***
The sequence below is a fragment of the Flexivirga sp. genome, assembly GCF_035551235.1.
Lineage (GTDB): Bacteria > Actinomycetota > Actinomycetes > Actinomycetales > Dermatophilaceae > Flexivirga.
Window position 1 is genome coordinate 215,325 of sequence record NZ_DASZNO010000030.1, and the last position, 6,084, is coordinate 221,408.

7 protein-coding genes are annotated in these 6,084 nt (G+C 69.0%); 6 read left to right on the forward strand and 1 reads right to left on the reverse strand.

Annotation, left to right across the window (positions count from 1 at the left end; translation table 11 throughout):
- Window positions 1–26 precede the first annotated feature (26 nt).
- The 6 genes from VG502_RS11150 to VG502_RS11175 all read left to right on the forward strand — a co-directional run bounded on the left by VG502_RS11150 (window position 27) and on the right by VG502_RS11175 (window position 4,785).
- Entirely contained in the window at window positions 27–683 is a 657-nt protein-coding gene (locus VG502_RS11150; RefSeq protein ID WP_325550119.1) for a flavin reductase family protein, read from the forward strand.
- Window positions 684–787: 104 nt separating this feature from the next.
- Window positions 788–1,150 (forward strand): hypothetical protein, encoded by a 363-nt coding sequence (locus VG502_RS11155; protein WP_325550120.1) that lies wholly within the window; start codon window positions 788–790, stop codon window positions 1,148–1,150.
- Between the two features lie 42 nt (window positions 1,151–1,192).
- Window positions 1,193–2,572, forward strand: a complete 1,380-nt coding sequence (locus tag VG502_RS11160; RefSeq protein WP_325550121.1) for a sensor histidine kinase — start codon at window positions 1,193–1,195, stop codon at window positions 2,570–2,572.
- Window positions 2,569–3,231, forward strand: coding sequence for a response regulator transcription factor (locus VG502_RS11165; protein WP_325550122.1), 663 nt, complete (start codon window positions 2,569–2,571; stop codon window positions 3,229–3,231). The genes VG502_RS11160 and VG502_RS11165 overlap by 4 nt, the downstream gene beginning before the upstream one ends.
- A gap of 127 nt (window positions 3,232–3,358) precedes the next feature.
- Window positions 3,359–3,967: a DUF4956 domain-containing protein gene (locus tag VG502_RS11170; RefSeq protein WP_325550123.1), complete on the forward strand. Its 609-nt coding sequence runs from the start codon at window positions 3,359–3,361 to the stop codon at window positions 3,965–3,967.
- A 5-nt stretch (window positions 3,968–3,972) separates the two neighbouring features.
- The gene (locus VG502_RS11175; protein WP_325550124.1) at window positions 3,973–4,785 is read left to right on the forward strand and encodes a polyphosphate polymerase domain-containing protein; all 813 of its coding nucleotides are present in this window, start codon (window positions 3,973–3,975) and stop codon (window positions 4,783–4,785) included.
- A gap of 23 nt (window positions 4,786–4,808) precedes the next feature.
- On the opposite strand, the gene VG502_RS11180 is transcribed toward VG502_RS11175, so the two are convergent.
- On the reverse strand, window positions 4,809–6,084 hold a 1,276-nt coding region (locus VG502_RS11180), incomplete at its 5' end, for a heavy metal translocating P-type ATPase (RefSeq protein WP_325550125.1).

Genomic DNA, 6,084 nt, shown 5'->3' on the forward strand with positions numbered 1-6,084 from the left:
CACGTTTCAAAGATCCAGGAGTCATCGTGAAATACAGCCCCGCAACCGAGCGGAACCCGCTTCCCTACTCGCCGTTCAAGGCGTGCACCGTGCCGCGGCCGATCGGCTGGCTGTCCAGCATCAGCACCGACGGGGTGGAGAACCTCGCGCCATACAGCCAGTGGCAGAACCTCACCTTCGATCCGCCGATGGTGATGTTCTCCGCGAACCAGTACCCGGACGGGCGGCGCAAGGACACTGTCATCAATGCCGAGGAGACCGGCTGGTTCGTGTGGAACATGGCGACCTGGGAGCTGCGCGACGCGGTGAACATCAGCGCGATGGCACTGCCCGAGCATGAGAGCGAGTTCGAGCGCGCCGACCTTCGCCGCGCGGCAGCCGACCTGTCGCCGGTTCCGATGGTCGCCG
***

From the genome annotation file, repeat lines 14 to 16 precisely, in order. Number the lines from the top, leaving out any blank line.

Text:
- A gap of 127 nt (window positions 3,232–3,358) precedes the next feature.
- Window positions 3,359–3,967: a DUF4956 domain-containing protein gene (locus tag VG502_RS11170; RefSeq protein WP_325550123.1), complete on the forward strand. Its 609-nt coding sequence runs from the start codon at window positions 3,359–3,361 to the stop codon at window positions 3,965–3,967.
- A 5-nt stretch (window positions 3,968–3,972) separates the two neighbouring features.